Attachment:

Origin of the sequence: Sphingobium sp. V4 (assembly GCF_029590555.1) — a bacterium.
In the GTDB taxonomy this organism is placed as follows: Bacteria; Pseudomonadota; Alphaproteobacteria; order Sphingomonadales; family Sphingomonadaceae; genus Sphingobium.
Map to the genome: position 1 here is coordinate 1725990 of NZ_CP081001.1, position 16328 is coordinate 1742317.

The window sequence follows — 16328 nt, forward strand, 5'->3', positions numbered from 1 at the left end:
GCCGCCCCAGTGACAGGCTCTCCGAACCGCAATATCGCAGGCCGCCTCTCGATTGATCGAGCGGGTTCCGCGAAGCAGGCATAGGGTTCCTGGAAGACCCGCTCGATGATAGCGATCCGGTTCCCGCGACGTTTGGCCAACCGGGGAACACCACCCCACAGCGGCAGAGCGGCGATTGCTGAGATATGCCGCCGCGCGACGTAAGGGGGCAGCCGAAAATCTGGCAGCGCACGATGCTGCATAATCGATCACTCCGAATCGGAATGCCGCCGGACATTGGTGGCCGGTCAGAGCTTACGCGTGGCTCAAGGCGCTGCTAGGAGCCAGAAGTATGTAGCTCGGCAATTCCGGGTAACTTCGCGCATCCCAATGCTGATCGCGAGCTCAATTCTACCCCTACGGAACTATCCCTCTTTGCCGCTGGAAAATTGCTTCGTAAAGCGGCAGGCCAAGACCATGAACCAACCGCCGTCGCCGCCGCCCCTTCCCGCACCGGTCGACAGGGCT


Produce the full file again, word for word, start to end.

Origin of the sequence: Sphingobium sp. V4 (assembly GCF_029590555.1) — a bacterium.
In the GTDB taxonomy this organism is placed as follows: Bacteria; Pseudomonadota; Alphaproteobacteria; order Sphingomonadales; family Sphingomonadaceae; genus Sphingobium.
Map to the genome: position 1 here is coordinate 1725990 of NZ_CP081001.1, position 16328 is coordinate 1742317.

The window sequence follows — 16328 nt, forward strand, 5'->3', positions numbered from 1 at the left end:
GCCGCCCCAGTGACAGGCTCTCCGAACCGCAATATCGCAGGCCGCCTCTCGATTGATCGAGCGGGTTCCGCGAAGCAGGCATAGGGTTCCTGGAAGACCCGCTCGATGATAGCGATCCGGTTCCCGCGACGTTTGGCCAACCGGGGAACACCACCCCACAGCGGCAGAGCGGCGATTGCTGAGATATGCCGCCGCGCGACGTAAGGGGGCAGCCGAAAATCTGGCAGCGCACGATGCTGCATAATCGATCACTCCGAATCGGAATGCCGCCGGACATTGGTGGCCGGTCAGAGCTTACGCGTGGCTCAAGGCGCTGCTAGGAGCCAGAAGTATGTAGCTCGGCAATTCCGGGTAACTTCGCGCATCCCAATGCTGATCGCGAGCTCAATTCTACCCCTACGGAACTATCCCTCTTTGCCGCTGGAAAATTGCTTCGTAAAGCGGCAGGCCAAGACCATGAACCAACCGCCGTCGCCGCCGCCCCTTCCCGCACCGGTCGACAGGGCT